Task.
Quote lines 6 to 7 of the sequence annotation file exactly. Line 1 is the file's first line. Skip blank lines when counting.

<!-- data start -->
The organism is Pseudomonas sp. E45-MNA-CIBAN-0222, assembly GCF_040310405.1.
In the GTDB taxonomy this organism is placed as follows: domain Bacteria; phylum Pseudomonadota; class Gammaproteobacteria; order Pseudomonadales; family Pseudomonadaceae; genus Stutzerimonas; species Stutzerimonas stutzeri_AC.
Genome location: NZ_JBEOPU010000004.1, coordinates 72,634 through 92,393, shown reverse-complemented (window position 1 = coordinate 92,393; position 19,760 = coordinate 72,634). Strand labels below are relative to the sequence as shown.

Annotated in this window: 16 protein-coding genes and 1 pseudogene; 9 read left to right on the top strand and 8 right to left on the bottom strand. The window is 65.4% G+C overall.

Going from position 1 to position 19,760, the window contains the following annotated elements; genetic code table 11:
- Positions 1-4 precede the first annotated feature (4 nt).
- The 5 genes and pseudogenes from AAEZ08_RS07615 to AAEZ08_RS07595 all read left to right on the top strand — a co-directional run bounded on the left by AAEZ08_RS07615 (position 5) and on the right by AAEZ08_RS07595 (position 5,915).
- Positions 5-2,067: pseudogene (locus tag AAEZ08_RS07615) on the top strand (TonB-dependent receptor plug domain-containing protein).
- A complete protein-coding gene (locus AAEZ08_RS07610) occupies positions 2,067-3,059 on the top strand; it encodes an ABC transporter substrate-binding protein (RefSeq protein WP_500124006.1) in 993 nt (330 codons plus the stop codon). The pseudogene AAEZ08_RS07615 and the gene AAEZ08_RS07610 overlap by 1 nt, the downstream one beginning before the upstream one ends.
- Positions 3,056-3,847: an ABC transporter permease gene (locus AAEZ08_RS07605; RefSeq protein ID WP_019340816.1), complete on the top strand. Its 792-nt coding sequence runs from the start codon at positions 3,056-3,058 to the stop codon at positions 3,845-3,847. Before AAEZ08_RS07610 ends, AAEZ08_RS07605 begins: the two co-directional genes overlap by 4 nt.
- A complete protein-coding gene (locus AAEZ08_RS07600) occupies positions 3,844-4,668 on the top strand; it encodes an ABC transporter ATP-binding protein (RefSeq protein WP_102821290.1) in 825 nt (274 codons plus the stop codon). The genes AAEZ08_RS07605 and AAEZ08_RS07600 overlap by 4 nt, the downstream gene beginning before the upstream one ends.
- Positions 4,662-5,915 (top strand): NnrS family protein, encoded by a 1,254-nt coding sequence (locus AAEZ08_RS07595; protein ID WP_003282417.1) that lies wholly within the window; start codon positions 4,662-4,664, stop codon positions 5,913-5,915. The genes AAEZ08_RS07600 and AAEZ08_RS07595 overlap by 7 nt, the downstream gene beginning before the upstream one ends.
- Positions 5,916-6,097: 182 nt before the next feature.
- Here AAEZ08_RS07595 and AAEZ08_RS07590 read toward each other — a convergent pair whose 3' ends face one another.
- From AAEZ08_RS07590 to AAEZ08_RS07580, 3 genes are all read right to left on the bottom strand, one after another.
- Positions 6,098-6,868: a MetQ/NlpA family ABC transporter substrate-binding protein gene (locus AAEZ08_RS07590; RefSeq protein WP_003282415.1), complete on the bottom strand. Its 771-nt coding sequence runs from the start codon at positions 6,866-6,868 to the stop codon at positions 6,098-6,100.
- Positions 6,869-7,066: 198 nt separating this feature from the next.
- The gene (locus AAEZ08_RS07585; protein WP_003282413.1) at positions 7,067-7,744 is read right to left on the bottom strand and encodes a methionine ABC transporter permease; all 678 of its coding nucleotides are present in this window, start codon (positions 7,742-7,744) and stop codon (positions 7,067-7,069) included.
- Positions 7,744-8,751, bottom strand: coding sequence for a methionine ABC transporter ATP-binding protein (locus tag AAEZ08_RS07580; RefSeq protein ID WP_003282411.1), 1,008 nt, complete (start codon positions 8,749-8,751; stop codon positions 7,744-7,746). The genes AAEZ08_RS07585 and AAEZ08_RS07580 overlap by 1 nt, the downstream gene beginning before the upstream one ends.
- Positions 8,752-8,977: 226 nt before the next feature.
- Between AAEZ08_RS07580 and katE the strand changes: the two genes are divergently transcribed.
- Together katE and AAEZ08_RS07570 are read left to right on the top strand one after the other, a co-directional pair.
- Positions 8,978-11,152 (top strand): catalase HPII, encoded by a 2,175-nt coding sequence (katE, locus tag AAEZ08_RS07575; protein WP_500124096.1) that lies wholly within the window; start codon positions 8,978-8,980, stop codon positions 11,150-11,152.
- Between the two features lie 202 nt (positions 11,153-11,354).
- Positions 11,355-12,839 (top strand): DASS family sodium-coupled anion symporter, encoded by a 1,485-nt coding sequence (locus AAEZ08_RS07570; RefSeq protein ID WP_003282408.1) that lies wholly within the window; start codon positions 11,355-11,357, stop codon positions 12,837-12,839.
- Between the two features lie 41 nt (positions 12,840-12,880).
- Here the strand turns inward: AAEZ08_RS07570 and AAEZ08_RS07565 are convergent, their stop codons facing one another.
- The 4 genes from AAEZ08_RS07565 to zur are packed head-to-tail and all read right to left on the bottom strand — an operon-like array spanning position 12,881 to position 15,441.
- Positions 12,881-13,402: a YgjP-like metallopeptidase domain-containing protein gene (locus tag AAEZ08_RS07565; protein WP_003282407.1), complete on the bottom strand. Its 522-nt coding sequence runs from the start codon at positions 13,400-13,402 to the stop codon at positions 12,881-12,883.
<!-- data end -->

- Positions 1-4 precede the first annotated feature (4 nt).
- The 5 genes and pseudogenes from AAEZ08_RS07615 to AAEZ08_RS07595 all read left to right on the top strand — a co-directional run bounded on the left by AAEZ08_RS07615 (position 5) and on the right by AAEZ08_RS07595 (position 5,915).